Wednesday, April 17, 2013

Crown burden on appealing an acquittal

R. v. Berbeck, 2013 ONCA 241 reminds us of the heavy burden the Crown faces on appealing an acquittal:

[14]       In R. v. Graveline, 2006 SCC 16, [2006] 1 S.C.R. 609, the majority of the Supreme Court of Canada set out the Crown's burden when it appeals the acquittal of an accused.  At para. 14 of his reasons, Fish J. for the majority stated:

It has been long established, however, that an appeal by the Attorney General cannot succeed on an abstract or purely hypothetical possibility that the accused would have been convicted but for the error of law.  Something more must be shown.  It is the duty of the Crown in order to obtain a new trial to satisfy the appellate court that the error (or errors) of the trial judge might reasonably be thought, in the concrete reality of the case at hand, to have had a material bearing on the acquittal. The Attorney General is not required, however, to persuade us that the verdict would necessarily have been different.

This burden on the Crown, unchanged for more than half a century (seeCullen v. The King, [1949] S.C.R. 658), was explained this way by Sopinka J., for the majority, in R. v. Morin, [1988] 2 S.C.R. 345:

          I am prepared to accept that the onus is a heavy one and that the Crown must satisfy the court with a reasonable degree of certainty. An accused who has been acquitted once should not be sent back to be tried again unless it appears that the error at the first trial was such that there is a reasonable degree of certainty that the outcome may well have been affected by it.  Any more stringent test would require an appellate court to predict with certainty what happened in the jury room. That it cannot do. [Internal citation omitted.]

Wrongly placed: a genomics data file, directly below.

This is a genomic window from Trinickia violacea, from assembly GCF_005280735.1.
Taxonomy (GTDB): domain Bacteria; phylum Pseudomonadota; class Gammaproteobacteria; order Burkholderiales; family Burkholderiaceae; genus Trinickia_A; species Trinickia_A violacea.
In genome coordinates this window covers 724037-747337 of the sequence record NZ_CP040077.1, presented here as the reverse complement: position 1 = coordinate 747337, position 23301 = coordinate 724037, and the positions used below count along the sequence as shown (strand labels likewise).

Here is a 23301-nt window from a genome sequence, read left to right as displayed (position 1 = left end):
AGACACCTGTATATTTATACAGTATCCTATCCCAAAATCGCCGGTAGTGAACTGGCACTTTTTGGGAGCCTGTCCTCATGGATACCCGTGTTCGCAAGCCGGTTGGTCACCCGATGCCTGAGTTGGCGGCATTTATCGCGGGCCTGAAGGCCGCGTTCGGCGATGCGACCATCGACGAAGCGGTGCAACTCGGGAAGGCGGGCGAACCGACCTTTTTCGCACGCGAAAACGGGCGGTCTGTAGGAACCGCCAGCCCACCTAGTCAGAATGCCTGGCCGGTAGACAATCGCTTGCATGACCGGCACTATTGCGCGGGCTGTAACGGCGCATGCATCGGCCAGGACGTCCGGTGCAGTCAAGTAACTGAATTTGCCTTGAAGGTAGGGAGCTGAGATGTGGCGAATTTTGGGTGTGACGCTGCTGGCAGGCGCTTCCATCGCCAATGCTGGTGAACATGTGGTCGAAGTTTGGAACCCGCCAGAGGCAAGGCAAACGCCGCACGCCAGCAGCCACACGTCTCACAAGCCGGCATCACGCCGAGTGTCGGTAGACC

Speaking more recently for a unanimous court in R. v. Setton, [2000] 2 S.C.R. 595, 2000 SCC 50, the Chief Justice stated:

The parties agree that acquittals are not lightly overturned. The test as set out in Vézeau v. The Queen, [1977] 2 S.C.R. 277, requires the Crown to satisfy the court that the verdict would not necessarily have been the same had the errors not occurred.  In R. v. Morin, [1988] 2 S.C.R. 345, this Court emphasized that "the onus is a heavy one and that the Crown must satisfy the court with a reasonable degree of certainty". [Internal citation omitted.]

[15]       It is clear from the authorities that the Crown's burden in these circumstances is a heavy one.


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